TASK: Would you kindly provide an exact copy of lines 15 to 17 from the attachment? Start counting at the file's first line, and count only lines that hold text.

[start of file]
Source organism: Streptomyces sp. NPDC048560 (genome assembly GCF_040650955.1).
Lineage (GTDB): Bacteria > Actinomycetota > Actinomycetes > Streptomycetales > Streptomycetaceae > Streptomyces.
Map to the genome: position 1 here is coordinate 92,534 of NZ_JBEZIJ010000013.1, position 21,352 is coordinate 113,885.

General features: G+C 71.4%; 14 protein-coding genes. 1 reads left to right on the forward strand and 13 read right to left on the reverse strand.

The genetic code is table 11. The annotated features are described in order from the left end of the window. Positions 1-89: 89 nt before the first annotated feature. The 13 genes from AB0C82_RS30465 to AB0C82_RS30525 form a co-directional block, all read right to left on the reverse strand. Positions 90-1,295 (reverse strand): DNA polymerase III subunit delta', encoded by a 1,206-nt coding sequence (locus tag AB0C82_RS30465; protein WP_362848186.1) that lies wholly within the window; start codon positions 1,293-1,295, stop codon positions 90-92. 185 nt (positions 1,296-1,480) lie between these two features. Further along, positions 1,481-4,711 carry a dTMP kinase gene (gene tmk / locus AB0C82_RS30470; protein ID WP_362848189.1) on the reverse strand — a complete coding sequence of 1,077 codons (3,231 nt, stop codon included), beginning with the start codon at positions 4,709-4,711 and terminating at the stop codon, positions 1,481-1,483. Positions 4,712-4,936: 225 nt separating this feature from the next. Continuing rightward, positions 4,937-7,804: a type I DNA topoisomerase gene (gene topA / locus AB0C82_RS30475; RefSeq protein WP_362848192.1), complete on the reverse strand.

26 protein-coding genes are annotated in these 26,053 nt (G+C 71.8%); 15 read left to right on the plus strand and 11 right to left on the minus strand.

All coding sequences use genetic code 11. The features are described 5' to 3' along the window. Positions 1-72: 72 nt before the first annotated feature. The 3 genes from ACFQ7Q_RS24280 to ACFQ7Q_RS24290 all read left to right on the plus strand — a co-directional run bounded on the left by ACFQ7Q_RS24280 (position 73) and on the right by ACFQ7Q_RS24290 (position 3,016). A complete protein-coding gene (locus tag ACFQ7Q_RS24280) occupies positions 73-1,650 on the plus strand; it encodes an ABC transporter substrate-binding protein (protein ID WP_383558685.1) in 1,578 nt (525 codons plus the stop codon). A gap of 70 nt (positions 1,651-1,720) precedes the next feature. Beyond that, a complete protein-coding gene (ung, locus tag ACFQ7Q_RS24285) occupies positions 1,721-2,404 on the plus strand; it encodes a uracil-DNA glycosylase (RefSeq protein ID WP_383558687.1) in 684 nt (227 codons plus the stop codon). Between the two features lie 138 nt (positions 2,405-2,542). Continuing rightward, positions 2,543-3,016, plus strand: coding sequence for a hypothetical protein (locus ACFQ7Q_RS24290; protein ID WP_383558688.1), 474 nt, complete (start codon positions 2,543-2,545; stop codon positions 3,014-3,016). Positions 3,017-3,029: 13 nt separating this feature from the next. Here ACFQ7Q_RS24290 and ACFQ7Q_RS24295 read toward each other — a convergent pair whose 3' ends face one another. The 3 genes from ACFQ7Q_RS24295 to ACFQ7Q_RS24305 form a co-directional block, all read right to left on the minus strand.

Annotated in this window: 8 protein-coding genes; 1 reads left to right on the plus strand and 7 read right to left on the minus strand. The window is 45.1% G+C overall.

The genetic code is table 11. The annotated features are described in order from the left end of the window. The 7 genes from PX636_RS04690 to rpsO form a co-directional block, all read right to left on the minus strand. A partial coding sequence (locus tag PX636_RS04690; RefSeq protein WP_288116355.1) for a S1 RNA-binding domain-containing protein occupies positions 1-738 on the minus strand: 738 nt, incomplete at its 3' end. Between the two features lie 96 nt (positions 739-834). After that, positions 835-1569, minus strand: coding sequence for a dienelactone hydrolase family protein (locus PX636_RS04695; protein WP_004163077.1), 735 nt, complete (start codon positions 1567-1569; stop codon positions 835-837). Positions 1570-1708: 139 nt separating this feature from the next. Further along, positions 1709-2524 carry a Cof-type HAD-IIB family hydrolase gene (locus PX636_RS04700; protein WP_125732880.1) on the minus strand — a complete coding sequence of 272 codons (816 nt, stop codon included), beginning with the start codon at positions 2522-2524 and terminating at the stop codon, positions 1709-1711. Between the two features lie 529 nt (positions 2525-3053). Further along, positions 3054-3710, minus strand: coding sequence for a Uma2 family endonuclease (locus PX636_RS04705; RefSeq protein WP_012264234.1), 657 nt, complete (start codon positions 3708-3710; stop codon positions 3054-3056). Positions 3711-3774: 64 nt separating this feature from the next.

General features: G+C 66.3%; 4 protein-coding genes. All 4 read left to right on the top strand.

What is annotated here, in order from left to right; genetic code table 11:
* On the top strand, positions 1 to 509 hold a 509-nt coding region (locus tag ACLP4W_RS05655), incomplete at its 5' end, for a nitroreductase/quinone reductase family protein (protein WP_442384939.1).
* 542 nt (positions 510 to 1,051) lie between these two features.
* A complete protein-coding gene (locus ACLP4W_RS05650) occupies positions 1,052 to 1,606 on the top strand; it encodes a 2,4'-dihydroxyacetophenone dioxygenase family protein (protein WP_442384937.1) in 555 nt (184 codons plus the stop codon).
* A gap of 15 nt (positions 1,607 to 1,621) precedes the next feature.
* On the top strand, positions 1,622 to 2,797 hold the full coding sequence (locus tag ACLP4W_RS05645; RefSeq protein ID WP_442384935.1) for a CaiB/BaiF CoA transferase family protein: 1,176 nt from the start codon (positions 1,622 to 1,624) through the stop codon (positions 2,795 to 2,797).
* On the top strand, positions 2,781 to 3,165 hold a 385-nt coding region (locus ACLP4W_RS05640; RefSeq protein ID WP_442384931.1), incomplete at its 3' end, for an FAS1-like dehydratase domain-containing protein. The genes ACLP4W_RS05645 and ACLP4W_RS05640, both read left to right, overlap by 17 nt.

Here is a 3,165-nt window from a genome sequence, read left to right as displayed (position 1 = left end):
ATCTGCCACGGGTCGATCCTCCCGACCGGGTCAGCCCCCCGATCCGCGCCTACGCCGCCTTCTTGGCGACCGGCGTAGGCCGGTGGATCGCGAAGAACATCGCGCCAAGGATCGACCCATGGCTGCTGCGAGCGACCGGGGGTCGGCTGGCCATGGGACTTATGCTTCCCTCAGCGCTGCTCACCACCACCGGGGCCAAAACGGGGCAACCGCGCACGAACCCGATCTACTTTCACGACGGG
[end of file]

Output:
* A gap of 15 nt (positions 1,607 to 1,621) precedes the next feature.
* On the top strand, positions 1,622 to 2,797 hold the full coding sequence (locus tag ACLP4W_RS05645; RefSeq protein ID WP_442384935.1) for a CaiB/BaiF CoA transferase family protein: 1,176 nt from the start codon (positions 1,622 to 1,624) through the stop codon (positions 2,795 to 2,797).
* On the top strand, positions 2,781 to 3,165 hold a 385-nt coding region (locus ACLP4W_RS05640; RefSeq protein ID WP_442384931.1), incomplete at its 3' end, for an FAS1-like dehydratase domain-containing protein. The genes ACLP4W_RS05645 and ACLP4W_RS05640, both read left to right, overlap by 17 nt.